imageNew Labour Bills attack workers' rights and democracy Mar 28 by Jonathan Payn 0 comments

On 17 November 2017, the Minister of Labour announced the state intends to carry out a new round of attacks on workers and their rights. The attacks come in the form of three Labour Bills currently being considered by parliament: the Basic Conditions of Employment Bill, the National Minimum Wage Bill and the Labour Relations Amendment Bill. If passed, the changes to the labour laws these bills propose will be a major attack on workers’ rights, won through decades of struggle, and will further deepen and entrench inequality and roll back important democratic gains.

imageWhy Workers’ Education? Why trade unions and what’s next? Feb 26 by Lucien van der Walt 0 comments

In these grim times, both globally and locally, it is important to reaffirm the centrality of workers’ education, and the need for a strong working-class movement. Ordinary people have immense potential to change the world, and steer it in a more progressive direction than that promised by capitalists, populists and the political establishment, writes Lucien van der Walt.

imageWoman in the Robertson Winery strike Dec 16 by Mandy Moussouris 0 comments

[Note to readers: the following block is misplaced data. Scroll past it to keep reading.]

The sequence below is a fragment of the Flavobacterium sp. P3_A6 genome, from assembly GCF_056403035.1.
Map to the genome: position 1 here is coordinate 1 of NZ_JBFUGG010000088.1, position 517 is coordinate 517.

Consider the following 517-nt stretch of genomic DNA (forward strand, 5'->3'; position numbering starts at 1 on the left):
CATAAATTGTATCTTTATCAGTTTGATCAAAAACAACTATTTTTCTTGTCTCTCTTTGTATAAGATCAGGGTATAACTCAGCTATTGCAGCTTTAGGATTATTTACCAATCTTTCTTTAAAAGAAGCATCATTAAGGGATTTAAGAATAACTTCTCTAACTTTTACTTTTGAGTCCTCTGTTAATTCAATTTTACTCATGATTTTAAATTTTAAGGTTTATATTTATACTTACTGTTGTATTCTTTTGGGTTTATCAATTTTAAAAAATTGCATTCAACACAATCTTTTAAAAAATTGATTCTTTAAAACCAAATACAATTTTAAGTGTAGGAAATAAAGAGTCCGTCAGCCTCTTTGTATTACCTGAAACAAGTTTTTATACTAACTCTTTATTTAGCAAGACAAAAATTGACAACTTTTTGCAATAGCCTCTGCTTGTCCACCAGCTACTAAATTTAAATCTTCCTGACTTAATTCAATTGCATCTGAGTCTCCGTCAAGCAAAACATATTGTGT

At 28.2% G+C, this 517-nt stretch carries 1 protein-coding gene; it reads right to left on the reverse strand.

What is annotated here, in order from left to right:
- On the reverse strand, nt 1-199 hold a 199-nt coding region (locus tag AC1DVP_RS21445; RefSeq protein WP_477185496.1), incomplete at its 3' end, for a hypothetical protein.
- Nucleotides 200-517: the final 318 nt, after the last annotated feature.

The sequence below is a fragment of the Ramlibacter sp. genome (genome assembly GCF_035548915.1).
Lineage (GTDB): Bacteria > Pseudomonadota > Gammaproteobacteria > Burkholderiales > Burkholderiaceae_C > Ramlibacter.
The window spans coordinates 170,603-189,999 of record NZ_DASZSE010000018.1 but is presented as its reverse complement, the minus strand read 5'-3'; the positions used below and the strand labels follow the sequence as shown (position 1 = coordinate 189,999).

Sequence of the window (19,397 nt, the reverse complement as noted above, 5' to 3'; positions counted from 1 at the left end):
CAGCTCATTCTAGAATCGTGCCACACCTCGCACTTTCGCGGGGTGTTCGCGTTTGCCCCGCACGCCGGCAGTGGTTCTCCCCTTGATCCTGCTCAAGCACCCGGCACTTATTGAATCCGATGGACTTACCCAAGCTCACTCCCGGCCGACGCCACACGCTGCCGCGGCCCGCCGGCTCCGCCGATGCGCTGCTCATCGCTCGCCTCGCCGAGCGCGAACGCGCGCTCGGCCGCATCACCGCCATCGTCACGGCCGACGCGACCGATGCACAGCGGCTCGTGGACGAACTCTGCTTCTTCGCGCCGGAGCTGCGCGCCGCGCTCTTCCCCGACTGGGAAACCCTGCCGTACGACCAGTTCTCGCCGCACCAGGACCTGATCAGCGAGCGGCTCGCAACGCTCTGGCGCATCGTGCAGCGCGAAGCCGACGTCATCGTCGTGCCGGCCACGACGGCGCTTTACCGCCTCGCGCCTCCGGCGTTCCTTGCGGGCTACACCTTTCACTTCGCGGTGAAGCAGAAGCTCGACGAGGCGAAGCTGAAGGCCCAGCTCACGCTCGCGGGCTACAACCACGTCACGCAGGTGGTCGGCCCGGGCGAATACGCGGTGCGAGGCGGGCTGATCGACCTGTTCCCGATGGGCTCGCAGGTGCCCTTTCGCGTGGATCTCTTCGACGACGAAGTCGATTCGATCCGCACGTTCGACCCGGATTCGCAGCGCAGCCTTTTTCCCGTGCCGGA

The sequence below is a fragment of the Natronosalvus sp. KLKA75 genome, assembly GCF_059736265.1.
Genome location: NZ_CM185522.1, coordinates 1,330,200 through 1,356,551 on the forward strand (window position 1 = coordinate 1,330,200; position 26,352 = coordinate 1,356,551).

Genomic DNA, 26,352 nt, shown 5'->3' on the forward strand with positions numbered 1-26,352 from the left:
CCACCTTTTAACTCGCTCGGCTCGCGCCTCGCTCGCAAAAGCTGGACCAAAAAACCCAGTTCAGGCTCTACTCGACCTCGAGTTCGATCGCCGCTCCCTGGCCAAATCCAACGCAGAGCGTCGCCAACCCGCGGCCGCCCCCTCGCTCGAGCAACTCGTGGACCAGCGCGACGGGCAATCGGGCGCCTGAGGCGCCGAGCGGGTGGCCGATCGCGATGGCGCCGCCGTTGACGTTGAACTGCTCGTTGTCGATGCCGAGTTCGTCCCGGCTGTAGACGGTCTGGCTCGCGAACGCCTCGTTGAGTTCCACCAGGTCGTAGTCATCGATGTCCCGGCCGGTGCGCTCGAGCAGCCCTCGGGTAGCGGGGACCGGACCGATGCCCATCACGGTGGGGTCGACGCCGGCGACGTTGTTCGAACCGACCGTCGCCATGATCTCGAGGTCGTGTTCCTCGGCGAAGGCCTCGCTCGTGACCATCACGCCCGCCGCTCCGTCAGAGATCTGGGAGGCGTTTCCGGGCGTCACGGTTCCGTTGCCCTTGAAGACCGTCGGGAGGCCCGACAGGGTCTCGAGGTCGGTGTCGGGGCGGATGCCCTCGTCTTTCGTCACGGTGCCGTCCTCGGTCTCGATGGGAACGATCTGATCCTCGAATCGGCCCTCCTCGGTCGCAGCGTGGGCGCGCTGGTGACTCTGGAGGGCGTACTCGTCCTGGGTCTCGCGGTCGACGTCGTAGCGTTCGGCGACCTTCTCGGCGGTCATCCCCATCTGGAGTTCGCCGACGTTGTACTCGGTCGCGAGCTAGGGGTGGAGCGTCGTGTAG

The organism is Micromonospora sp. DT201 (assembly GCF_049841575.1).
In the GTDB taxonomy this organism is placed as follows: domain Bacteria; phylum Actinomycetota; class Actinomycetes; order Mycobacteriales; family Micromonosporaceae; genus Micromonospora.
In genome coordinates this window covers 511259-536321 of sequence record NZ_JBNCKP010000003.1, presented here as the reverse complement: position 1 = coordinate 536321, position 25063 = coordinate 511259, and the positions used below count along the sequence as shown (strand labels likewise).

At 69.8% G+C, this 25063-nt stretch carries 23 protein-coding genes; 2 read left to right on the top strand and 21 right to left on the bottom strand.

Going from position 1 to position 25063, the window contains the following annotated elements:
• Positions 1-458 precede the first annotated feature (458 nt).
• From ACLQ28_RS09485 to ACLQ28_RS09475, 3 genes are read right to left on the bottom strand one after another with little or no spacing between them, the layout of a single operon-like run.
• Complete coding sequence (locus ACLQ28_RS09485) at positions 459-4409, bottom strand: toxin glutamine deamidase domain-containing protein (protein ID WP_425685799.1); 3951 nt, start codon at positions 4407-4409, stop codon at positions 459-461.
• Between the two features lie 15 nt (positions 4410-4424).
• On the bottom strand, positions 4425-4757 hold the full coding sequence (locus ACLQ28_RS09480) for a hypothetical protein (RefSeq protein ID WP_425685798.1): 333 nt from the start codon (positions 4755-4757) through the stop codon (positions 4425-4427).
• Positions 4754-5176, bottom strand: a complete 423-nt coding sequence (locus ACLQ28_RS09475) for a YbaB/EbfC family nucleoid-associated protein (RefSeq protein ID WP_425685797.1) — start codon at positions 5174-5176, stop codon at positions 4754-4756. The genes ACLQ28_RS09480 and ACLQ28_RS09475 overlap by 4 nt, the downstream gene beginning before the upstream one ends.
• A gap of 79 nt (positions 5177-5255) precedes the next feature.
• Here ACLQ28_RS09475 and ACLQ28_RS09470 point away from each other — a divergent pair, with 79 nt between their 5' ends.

In what will no doubt become known as a historic strike, women workers at Robertson Winery have played a key role, both because they form the majority of the striking workers but also as leaders of the strike.

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textStatement by the Anti-Government-in-Exile of Wits University Sep 08 Anti-Government-in-Exile of Wits University 0 comments

Beginning on Sunday 28 August, Wits students have been littering parts of campus in solidarity with the cleaners’ strike. Cleaners throughout South Africa are demanding a living wage of R4 200 per month: this compares with less than R2 000 paid to cleaners at Wits, who are employed by outsourcing companies such as Supercare. The strike has been undermined, at Wits and elsewhere, by the presence of scab labour; Wits management and the outsourcing companies are striving for “business as usual”. This undermines the entire purpose of the strike, which is to compel exploiter-managers to meet workers’ demands by withdrawing their labour, by preventing the job from getting done – by making sure the campus is not clean.

textSupport S. African public sector strike Jun 20 0 comments

A Melbourne Anarchist Commounist Group Statement in support of South African public sector strike

textOAE – Greece supports the strikers in S.Africa Jun 13 Anarkismo 0 comments

The Federation of Anarchists of Greece (OAE) is calling for a further action in terms of unity and organisation.

textZACF Statement of Support for Public Sector Strike Jun 13 Zabalaza Anarchist Communist Federation 7 comments

The Zabalaza Anarchist Communist Federation (southern Africa) supports the public sector strikers, not just in their demand for a wage increase of 12%, which has now been reduced to 10%, but also in their struggle to improve the standard of all public sector services.

textAnti-Privatisation Forum May Day Rally May 01 Anti-Privatisation Forum (APF) 0 comments

The APF will be hosting a May Day Workers Rally in the community of Residensia (Sebokeng – Vaal Triangle) at Tshepo Themba School at 10h00 tomorrow in support of all the working class struggles in the country.

more >>